My heart will always beat for the West Indies: Former West Indies captain Sir Vivian Richards

Bilal Hussain
By Bilal Hussain January 22, 2015 15:30

My heart will always beat for the West Indies: Former West Indies captain Sir Vivian Richards

One of the most aggressive and destructive batsmen ever to play the game, Sir Vivian Richards writes that although West Indies were not considered contenders for quite a while now, but his heart will always beat for the West Indies and his thoughts and prayers will always be with them.

Viv Richards won the ICC Cricket World Cup in 1975 and 1979 with the West Indies. He played in the 1983 final and captained the side in the 1987 World Cup. Richards featured in 23 World Cup matches and scored 1,013 runs at an average of 63.31. One of his three World Cup centuries was in the 1979 final when he scored 138 not out off 157 balls. In 21 World Cup innings, he belted over 85 fours and 20 sixes.

“When I look back at the time when ICC Cricket World Cup first came into being in 1975, I remember a time that was completely different from what it is today. There was no coloured clothing or white balls or black sightscreens. In fact, we wore cream-coloured tracks back then,” he wrote in his exclusive column for ICC.

“As a team we were very excited because we had just started coming into our own in terms of belief and that we were not too bad as far as cricket was concerned. We had some very good players in our team at that time – Clive Lloyd, Gordon Greenidge, Roy Fredericks, Alvin Kallicharran and Rohan Kanhai. All of us had a lot of experience playing county cricket. We had a magnificent team ability-wise but even then knowing those conditions helped a lot.

“At that time, a lot of one-day cricket was played in England, 40-over, 55-over and 60-over tournaments. That is where I was first introduced to this format and it was the same for most of us. As such this format of the World Cup wasn’t strange to us, and we were in a good place physically and mentally.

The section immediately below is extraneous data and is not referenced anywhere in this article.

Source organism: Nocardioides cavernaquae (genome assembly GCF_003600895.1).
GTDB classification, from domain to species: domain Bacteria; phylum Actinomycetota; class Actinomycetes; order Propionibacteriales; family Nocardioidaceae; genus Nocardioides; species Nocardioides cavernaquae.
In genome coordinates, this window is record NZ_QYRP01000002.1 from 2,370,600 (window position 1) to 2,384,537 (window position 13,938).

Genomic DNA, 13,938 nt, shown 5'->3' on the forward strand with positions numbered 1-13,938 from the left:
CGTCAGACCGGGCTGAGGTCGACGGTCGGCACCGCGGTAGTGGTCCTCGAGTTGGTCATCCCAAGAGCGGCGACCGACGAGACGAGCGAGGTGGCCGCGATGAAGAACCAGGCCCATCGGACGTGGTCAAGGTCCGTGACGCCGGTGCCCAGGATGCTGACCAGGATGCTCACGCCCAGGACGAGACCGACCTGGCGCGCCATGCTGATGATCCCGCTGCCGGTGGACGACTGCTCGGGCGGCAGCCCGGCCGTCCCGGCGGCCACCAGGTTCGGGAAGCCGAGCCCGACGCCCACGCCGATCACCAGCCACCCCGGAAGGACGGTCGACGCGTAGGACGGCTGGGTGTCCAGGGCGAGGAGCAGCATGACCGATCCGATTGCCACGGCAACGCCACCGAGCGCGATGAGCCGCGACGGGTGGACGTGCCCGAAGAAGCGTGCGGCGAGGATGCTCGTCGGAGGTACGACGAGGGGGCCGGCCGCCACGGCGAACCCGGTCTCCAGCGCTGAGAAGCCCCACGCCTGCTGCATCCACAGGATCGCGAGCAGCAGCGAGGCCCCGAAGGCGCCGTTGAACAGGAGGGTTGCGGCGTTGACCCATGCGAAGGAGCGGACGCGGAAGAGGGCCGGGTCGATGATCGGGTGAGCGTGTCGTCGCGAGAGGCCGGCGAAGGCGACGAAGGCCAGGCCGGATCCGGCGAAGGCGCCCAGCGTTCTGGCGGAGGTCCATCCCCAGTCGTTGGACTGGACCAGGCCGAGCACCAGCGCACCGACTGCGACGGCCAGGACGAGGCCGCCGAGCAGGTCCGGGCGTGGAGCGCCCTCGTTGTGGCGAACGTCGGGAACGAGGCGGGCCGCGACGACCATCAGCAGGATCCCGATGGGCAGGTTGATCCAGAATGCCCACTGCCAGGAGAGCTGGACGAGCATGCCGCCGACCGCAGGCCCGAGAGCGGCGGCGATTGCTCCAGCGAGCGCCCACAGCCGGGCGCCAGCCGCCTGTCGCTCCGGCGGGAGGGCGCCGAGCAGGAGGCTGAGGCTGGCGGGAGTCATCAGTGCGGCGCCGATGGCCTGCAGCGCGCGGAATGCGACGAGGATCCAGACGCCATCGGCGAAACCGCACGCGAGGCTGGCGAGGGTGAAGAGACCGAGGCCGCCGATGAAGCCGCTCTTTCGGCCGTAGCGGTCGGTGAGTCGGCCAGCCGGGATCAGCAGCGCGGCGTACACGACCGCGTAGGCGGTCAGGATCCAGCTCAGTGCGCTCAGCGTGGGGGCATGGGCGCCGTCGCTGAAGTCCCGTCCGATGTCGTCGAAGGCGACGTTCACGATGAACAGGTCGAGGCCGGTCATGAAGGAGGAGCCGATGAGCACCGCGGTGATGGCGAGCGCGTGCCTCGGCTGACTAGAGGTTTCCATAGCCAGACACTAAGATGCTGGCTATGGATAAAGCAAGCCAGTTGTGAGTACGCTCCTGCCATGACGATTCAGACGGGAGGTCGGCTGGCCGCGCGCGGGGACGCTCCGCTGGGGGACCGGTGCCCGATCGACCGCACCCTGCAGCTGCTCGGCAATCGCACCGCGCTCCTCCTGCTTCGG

“Through that ICC Cricket World Cup 1975, we had one hiccup against Pakistan where we were nine-down and Deryck Murray and Andy Roberts got us through that. That was the one sticky moment for us. Then in the final against Australia, we had a good score on the board but they had a couple good partnerships and were looking threatening.”

“What happened next is something I cherish to this day! I was just a rookie then and with so many great players, I only batted at number five or six. But I wanted to contribute to the team’s cause and in the final, I helped run-out Alan Turner, Greg Chappell and Ian Chappell.”

“When we went home as champions, we were treated like royalty. Even though the Caribbean Islands are separated by water, you could feel the energy in Barbados or in Trinidad & Tobago or in Jamaica or in Guyana. Anybody who played or witnessed that first ICC Cricket World Cup win will remember it forever.

“In the ICC Cricket World Cup 1979, I had gained a little more prominence with my batting. Again, I wanted to play my part for the team, but this time for what I was picked. In the final against England, our top-order was in disarray. But then Collis King came in and played magnificently to take all pressure off me.

“It is not often when someone outdoes Vivian Richards but King came and did just that. There was no point playing like him, so I just supported him at the other end. When he got out for 86, I decided to take charge and teed-off from there. But King was the man responsible for my hundred (138 not out) in that final and his knock made me look good.

“In the ICC Cricket World Cup 1983, we had the opportunity to win the tournament for a third time. There was another team with a different idea. At that time India wasn’t known for its one-day cricket. But Kapil Dev, a cricketer whom I admire a lot, instilled a new belief in them that certain dreams can be achieved.

“During the final we were in control of the match, but when we batted it went overcast a bit. And India had just the right bowlers – Madan Lal, Balwinder Sandhu, Roger Binny and Mohinder Amarnath – for such conditions.